Intended for healthcare professionals


Seven day plans do not rely on spreading workforce more thinly, Hunt says

BMJ 2016; 354 doi: (Published 06 September 2016) Cite this as: BMJ 2016;354:i4849
  1. Abi Rimmer
  1. BMJ Careers
  1. arimmer{at}

The government’s plans for a seven day NHS do not rely on stretching the existing medical workforce more thinly, the secretary of state for health, Jeremy Hunt, has said.

Speaking in the House of Commons on Monday 5 September Hunt commented on a number of matters that were concerning junior doctors in England.1 His comments came after the BMA announced that it had decided to suspend planned industrial action by junior doctors in England next week, after discussions with NHS England.2

Hunt welcomed the association’s decision to suspend the strike but highlighted concerns over future five day strikes planned for October, November, and December. He said that the planned action was “unprecedented in length and severity and will be damaging for patients, some of whom will already have had operations cancelled.”

Focusing on the debate around plans for a seven day NHS, Hunt said that he recognised that many doctors had concerns about “precisely what the government means by a seven day NHS.” He said that, although the changes to the junior doctors’ contract were cost neutral, “our seven day services policy is not cost neutral and will be funded out of the additional £10bn (€12bn; $13bn) provided to the NHS this parliament.”

While the pay bill for current junior doctors will not increase, Hunt said that the government expected the pay bill to go up as it employed more doctors. “That means our plans are not predicated on simply stretching the existing workforce more thinly, or diluting week day cover,” he said.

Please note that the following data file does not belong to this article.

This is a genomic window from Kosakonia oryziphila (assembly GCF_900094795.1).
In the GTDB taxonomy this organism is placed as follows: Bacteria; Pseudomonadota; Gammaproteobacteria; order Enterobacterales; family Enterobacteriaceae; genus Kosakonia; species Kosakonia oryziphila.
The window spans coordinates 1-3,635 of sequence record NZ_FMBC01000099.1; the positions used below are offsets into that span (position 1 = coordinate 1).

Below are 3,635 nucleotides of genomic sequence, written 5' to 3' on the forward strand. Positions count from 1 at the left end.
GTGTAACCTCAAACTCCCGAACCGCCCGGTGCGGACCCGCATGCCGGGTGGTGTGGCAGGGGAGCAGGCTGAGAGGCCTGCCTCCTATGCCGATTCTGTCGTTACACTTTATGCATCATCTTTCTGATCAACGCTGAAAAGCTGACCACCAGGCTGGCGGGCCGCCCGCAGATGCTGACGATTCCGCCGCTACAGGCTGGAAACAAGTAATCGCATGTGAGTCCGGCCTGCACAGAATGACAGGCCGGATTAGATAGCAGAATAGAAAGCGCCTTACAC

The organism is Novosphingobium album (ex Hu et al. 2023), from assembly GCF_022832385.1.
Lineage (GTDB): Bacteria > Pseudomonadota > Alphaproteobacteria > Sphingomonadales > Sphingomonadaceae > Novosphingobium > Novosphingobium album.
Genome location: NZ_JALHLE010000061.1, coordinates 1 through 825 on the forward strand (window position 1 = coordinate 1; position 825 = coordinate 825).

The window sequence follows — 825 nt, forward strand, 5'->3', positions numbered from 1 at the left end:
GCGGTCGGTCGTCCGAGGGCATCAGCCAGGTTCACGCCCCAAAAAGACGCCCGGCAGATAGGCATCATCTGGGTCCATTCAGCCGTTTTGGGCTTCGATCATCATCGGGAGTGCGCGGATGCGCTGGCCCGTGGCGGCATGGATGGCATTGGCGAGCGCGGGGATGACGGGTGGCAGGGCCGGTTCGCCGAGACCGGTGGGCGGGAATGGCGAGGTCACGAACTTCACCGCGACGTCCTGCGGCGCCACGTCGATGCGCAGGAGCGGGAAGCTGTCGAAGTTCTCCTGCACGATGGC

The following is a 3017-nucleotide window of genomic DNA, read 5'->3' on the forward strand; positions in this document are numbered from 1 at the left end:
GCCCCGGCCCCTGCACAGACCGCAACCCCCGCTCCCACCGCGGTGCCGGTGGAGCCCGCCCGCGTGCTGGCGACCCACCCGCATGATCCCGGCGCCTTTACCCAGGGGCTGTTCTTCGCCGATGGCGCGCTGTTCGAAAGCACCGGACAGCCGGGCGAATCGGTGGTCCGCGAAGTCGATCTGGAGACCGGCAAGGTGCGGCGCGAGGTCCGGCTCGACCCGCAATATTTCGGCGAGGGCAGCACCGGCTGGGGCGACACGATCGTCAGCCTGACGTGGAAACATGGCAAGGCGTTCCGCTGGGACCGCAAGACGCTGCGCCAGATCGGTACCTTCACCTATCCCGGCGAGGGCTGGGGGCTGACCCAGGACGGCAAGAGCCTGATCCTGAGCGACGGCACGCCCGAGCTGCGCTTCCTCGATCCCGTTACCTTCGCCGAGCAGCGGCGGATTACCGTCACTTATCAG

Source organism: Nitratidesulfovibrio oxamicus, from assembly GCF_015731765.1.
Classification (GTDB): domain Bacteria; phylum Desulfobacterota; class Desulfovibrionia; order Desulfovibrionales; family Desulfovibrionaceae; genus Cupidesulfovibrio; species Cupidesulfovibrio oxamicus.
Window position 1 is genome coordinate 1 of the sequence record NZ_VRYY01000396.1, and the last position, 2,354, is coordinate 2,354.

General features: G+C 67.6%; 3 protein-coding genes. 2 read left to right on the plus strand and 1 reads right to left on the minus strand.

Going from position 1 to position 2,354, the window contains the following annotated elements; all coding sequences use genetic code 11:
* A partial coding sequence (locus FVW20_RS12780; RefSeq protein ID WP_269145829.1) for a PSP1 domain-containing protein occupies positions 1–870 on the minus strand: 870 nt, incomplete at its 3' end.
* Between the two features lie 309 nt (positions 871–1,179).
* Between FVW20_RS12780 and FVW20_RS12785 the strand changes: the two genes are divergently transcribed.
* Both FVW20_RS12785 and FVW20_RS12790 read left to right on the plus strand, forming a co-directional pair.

Although the government needed to reduce weekend premium pay rates, it was more likely to affect consultants and diagnostic staff than junior doctors, who already work evenings and weekends, Hunt added.

“Finally, we have no policy to require all trusts to increase elective care at weekends,” Hunt said. He said that the government’s seven day services policy was focused on meeting four clinical standards relating to urgent and emergency care.

“Despite these reassurances, there may remain honest differences of opinion on seven day care,” Hunt said. “But the way to resolve them is through cooperation and dialogue, not confrontation and strikes, which harm patients.

“To those who say these changes are demoralising the NHS workforce I say nothing is more demoralising or more polarising than a damaging strike. It is not too late to turn away from the path of confrontation and put patients first and I urge everyone to consider how their own individual actions in the coming months will impact on people who desperately need the services our NHS offers.”

During his speech Hunt also argued that the long term cause of the dispute between the BMA and the government was “largely about pay.” He added, “But I recognise that for the majority of junior doctors there are a much broader range of concerns including the way their training is structured, the ability to sustain family life during training periods, the gender pay gap, and rota gaps.”

Hunt also said that Ellen McCourt, chair of the Junior Doctors Committee, which made the decision to go ahead with further strike action, had previously supported the deal negotiated between the BMA and the government in May this year.3 “Ellen McCourt personally negotiated and supported in May,” Hunt said. “She said then the new contract was ‘safer for our patients, safer for our junior doctors . . . and also fair.’”